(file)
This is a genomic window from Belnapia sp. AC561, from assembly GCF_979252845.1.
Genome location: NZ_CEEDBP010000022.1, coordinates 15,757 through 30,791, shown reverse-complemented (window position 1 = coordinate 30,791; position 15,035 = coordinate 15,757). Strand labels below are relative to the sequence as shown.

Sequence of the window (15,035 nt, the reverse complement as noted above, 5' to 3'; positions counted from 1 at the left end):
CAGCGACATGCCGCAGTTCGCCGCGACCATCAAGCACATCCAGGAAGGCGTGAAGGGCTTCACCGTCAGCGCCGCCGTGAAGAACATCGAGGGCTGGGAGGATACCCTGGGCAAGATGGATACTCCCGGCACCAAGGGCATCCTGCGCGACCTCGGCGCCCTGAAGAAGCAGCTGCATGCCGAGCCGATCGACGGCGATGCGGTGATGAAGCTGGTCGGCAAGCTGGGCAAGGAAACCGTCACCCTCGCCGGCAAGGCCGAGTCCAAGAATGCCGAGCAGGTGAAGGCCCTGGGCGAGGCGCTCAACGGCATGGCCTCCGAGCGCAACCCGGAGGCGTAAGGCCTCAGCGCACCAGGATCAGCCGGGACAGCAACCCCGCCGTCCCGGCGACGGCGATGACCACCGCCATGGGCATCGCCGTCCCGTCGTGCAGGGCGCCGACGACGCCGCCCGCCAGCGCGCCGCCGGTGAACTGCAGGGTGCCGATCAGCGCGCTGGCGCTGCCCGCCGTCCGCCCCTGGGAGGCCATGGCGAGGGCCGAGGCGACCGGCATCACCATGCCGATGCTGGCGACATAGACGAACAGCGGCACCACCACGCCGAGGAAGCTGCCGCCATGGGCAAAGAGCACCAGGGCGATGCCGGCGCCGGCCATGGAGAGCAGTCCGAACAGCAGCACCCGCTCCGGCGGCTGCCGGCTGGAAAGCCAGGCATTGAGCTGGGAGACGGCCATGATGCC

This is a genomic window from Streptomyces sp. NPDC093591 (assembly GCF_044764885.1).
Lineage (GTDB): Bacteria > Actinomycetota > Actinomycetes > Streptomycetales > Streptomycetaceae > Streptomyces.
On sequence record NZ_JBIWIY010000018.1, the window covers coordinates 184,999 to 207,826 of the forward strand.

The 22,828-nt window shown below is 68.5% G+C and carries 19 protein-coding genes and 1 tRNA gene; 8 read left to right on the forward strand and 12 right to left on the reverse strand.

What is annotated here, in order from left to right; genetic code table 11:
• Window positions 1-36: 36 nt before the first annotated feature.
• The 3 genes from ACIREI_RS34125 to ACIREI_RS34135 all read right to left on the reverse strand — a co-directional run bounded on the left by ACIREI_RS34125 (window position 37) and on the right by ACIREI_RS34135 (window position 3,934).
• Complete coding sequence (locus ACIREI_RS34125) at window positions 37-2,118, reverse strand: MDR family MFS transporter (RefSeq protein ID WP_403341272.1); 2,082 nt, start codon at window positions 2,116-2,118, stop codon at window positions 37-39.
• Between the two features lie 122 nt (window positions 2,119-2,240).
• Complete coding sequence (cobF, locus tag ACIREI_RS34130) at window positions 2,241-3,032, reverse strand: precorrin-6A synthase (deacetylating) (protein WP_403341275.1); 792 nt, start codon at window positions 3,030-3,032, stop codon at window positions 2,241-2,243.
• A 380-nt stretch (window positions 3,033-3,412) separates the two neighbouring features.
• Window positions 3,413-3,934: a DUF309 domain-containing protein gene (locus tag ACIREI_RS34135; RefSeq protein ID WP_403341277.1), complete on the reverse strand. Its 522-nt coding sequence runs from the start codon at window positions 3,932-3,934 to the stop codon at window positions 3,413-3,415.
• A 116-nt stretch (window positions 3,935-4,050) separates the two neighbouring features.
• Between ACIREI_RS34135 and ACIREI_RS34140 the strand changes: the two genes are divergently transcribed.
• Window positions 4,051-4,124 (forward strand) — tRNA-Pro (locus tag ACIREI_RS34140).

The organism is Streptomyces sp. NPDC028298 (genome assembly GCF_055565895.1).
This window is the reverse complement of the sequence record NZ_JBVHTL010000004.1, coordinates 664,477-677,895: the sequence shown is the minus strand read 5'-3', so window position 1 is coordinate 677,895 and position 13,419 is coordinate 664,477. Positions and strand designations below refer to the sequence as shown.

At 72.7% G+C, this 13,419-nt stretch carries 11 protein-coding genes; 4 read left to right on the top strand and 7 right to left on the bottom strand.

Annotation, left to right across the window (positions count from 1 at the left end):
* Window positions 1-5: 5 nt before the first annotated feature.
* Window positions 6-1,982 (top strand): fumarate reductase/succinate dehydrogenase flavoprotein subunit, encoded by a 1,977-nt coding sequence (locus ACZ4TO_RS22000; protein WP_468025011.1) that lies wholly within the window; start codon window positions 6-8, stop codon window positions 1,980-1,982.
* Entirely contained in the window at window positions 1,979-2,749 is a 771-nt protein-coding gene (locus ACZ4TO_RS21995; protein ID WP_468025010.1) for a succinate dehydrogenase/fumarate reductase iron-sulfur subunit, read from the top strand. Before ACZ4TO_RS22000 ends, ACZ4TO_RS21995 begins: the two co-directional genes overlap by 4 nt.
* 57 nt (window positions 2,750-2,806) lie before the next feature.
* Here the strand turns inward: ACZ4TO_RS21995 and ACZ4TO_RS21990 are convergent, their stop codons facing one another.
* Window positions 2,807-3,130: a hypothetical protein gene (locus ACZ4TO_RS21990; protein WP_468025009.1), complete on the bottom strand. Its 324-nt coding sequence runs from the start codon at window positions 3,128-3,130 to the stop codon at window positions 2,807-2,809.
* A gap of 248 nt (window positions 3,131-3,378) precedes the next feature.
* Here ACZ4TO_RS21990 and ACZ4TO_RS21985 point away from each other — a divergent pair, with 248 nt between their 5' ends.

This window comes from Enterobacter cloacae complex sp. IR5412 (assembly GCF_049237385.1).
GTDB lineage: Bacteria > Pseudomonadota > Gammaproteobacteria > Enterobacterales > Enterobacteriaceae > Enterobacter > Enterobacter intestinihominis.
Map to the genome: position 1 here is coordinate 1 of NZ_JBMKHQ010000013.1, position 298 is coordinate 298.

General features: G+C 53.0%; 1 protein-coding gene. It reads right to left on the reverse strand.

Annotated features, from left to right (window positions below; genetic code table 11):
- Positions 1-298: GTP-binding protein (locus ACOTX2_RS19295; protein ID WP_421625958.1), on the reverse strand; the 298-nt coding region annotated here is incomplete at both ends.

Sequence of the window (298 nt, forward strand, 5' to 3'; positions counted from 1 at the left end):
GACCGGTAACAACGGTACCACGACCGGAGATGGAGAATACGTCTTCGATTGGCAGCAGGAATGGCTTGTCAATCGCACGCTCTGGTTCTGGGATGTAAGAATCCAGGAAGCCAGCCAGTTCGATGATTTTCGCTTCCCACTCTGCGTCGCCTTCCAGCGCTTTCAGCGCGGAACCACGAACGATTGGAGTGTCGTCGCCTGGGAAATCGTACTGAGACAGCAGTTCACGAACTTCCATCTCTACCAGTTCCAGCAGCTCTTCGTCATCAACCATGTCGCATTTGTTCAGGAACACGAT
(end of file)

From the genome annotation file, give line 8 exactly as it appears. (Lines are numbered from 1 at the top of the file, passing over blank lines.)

The 22,828-nt window shown below is 68.5% G+C and carries 19 protein-coding genes and 1 tRNA gene; 8 read left to right on the forward strand and 12 right to left on the reverse strand.